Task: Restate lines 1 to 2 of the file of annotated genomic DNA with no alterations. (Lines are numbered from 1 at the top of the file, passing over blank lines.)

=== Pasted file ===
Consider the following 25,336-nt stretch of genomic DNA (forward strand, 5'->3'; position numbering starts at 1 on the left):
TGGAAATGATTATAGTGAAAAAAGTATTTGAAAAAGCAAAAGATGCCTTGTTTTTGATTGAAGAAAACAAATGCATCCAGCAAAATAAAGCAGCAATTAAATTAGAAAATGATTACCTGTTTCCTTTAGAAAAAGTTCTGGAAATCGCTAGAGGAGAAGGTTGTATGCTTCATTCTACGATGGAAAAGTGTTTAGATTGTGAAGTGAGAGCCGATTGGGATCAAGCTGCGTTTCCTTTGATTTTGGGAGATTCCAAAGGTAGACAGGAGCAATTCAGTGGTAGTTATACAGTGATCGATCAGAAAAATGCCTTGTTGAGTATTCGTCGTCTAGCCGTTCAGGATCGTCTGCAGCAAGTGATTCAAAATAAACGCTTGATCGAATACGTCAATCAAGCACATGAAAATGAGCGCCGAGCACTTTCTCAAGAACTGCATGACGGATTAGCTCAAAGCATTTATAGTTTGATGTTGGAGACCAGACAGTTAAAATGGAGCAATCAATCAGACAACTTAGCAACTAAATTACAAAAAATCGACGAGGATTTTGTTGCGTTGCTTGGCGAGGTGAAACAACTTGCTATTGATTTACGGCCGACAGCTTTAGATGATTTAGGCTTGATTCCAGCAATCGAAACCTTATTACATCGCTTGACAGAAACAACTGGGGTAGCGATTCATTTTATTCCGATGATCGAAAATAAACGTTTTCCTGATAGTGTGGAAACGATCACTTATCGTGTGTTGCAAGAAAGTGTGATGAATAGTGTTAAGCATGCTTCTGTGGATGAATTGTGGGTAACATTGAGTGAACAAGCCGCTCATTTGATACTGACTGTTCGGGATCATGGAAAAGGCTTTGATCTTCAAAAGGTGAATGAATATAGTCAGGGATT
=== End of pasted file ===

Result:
Consider the following 25,336-nt stretch of genomic DNA (forward strand, 5'->3'; position numbering starts at 1 on the left):
TGGAAATGATTATAGTGAAAAAAGTATTTGAAAAAGCAAAAGATGCCTTGTTTTTGATTGAAGAAAACAAATGCATCCAGCAAAATAAAGCAGCAATTAAATTAGAAAATGATTACCTGTTTCCTTTAGAAAAAGTTCTGGAAATCGCTAGAGGAGAAGGTTGTATGCTTCATTCTACGATGGAAAAGTGTTTAGATTGTGAAGTGAGAGCCGATTGGGATCAAGCTGCGTTTCCTTTGATTTTGGGAGATTCCAAAGGTAGACAGGAGCAATTCAGTGGTAGTTATACAGTGATCGATCAGAAAAATGCCTTGTTGAGTATTCGTCGTCTAGCCGTTCAGGATCGTCTGCAGCAAGTGATTCAAAATAAACGCTTGATCGAATACGTCAATCAAGCACATGAAAATGAGCGCCGAGCACTTTCTCAAGAACTGCATGACGGATTAGCTCAAAGCATTTATAGTTTGATGTTGGAGACCAGACAGTTAAAATGGAGCAATCAATCAGACAACTTAGCAACTAAATTACAAAAAATCGACGAGGATTTTGTTGCGTTGCTTGGCGAGGTGAAACAACTTGCTATTGATTTACGGCCGACAGCTTTAGATGATTTAGGCTTGATTCCAGCAATCGAAACCTTATTACATCGCTTGACAGAAACAACTGGGGTAGCGATTCATTTTATTCCGATGATCGAAAATAAACGTTTTCCTGATAGTGTGGAAACGATCACTTATCGTGTGTTGCAAGAAAGTGTGATGAATAGTGTTAAGCATGCTTCTGTGGATGAATTGTGGGTAACATTGAGTGAACAAGCCGCTCATTTGATACTGACTGTTCGGGATCATGGAAAAGGCTTTGATCTTCAAAAGGTGAATGAATATAGTCAGGGATT